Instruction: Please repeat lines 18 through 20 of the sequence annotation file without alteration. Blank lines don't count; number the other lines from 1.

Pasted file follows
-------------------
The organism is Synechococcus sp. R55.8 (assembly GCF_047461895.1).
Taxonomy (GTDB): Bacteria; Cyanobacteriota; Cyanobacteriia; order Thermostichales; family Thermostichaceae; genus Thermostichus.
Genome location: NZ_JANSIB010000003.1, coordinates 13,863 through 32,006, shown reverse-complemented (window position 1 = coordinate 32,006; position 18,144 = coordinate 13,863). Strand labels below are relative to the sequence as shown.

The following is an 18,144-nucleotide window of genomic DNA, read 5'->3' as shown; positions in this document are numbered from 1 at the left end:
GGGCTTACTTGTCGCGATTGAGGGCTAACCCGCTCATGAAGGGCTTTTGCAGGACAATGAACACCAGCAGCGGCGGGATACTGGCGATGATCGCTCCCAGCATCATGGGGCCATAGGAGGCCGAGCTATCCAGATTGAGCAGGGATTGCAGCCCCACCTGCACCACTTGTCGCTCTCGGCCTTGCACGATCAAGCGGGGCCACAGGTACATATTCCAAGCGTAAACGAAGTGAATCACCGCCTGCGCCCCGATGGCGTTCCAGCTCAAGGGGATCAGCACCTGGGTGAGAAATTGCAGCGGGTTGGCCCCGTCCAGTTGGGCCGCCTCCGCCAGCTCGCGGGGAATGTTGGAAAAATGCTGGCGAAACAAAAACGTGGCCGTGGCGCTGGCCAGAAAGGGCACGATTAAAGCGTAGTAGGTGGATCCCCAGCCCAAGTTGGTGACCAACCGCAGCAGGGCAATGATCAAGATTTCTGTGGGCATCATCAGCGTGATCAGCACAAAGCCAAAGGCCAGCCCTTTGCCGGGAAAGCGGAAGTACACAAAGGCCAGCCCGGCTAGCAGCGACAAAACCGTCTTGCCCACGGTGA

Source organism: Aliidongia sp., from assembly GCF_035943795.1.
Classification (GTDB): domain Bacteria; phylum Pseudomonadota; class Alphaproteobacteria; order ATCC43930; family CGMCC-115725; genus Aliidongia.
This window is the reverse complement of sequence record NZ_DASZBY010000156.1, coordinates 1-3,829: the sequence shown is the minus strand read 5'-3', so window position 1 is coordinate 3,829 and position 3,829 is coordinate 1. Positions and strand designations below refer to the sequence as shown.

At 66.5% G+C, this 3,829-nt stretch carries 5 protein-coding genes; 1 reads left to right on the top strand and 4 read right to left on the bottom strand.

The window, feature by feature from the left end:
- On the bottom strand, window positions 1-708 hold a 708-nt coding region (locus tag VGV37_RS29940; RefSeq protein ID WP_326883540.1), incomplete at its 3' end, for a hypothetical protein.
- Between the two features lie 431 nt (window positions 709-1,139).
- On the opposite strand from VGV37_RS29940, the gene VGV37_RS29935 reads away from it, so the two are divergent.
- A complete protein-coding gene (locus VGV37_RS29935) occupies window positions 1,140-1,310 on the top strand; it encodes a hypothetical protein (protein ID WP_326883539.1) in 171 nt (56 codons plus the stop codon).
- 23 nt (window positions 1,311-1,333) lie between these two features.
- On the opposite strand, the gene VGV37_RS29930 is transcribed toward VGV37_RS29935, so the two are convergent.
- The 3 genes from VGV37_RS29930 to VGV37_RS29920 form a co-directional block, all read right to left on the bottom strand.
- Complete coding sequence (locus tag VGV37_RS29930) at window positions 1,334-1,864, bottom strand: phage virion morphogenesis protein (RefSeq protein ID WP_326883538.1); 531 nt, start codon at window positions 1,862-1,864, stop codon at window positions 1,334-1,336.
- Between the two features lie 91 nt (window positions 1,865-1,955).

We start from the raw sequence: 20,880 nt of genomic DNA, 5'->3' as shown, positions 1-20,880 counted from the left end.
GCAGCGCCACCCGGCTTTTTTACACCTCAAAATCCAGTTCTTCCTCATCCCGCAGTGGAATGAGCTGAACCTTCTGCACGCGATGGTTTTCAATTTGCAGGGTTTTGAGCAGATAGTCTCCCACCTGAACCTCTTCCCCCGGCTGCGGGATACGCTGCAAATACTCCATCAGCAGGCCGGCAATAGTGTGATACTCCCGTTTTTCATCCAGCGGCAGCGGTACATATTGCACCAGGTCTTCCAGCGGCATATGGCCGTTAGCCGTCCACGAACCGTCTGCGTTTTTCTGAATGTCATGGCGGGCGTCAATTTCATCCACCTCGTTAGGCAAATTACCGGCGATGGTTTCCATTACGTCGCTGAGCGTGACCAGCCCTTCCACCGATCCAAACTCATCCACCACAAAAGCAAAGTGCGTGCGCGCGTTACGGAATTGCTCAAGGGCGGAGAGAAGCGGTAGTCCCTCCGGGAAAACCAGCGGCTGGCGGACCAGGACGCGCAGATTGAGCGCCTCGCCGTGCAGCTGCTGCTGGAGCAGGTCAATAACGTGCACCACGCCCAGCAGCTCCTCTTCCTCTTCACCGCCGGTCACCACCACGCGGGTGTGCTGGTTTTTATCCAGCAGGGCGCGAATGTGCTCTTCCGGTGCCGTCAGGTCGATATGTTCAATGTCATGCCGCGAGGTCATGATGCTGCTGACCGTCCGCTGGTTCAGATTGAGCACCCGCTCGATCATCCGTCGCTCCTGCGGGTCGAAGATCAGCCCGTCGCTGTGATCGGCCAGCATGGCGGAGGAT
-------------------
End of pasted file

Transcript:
- Complete coding sequence (locus tag VGV37_RS29930) at window positions 1,334-1,864, bottom strand: phage virion morphogenesis protein (RefSeq protein ID WP_326883538.1); 531 nt, start codon at window positions 1,862-1,864, stop codon at window positions 1,334-1,336.
- Between the two features lie 91 nt (window positions 1,865-1,955).

We start from the raw sequence: 20,880 nt of genomic DNA, 5'->3' as shown, positions 1-20,880 counted from the left end.